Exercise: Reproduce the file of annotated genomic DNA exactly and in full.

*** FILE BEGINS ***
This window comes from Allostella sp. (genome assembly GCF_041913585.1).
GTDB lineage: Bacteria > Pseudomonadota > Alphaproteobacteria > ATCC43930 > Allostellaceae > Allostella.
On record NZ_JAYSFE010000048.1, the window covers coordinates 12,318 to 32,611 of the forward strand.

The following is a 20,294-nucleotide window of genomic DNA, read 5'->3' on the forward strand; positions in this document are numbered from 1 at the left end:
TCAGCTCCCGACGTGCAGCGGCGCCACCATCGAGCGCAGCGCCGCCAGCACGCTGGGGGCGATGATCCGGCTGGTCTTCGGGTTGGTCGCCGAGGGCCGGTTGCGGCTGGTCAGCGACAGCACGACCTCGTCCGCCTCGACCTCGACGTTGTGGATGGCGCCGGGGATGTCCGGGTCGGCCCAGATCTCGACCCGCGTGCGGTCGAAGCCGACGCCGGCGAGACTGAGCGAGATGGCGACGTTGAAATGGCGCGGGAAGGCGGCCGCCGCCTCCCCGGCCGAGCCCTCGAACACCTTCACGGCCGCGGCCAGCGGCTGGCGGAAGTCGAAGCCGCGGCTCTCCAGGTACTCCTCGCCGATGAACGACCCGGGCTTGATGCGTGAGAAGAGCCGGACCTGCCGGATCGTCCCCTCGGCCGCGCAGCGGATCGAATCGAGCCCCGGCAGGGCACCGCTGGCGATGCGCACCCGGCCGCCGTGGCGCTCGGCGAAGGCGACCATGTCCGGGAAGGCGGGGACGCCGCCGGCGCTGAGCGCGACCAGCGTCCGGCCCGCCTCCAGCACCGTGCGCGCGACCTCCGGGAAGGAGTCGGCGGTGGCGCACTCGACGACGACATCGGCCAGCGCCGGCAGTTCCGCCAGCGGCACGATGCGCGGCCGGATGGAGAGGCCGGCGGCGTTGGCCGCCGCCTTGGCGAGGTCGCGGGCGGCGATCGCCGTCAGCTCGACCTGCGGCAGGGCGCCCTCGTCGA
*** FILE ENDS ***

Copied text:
This window comes from Allostella sp. (genome assembly GCF_041913585.1).
GTDB lineage: Bacteria > Pseudomonadota > Alphaproteobacteria > ATCC43930 > Allostellaceae > Allostella.
On record NZ_JAYSFE010000048.1, the window covers coordinates 12,318 to 32,611 of the forward strand.

The following is a 20,294-nucleotide window of genomic DNA, read 5'->3' on the forward strand; positions in this document are numbered from 1 at the left end:
TCAGCTCCCGACGTGCAGCGGCGCCACCATCGAGCGCAGCGCCGCCAGCACGCTGGGGGCGATGATCCGGCTGGTCTTCGGGTTGGTCGCCGAGGGCCGGTTGCGGCTGGTCAGCGACAGCACGACCTCGTCCGCCTCGACCTCGACGTTGTGGATGGCGCCGGGGATGTCCGGGTCGGCCCAGATCTCGACCCGCGTGCGGTCGAAGCCGACGCCGGCGAGACTGAGCGAGATGGCGACGTTGAAATGGCGCGGGAAGGCGGCCGCCGCCTCCCCGGCCGAGCCCTCGAACACCTTCACGGCCGCGGCCAGCGGCTGGCGGAAGTCGAAGCCGCGGCTCTCCAGGTACTCCTCGCCGATGAACGACCCGGGCTTGATGCGTGAGAAGAGCCGGACCTGCCGGATCGTCCCCTCGGCCGCGCAGCGGATCGAATCGAGCCCCGGCAGGGCACCGCTGGCGATGCGCACCCGGCCGCCGTGGCGCTCGGCGAAGGCGACCATGTCCGGGAAGGCGGGGACGCCGCCGGCGCTGAGCGCGACCAGCGTCCGGCCCGCCTCCAGCACCGTGCGCGCGACCTCCGGGAAGGAGTCGGCGGTGGCGCACTCGACGACGACATCGGCCAGCGCCGGCAGTTCCGCCAGCGGCACGATGCGCGGCCGGATGGAGAGGCCGGCGGCGTTGGCCGCCGCCTTGGCGAGGTCGCGGGCGGCGATCGCCGTCAGCTCGACCTGCGGCAGGGCGCCCTCGTCGA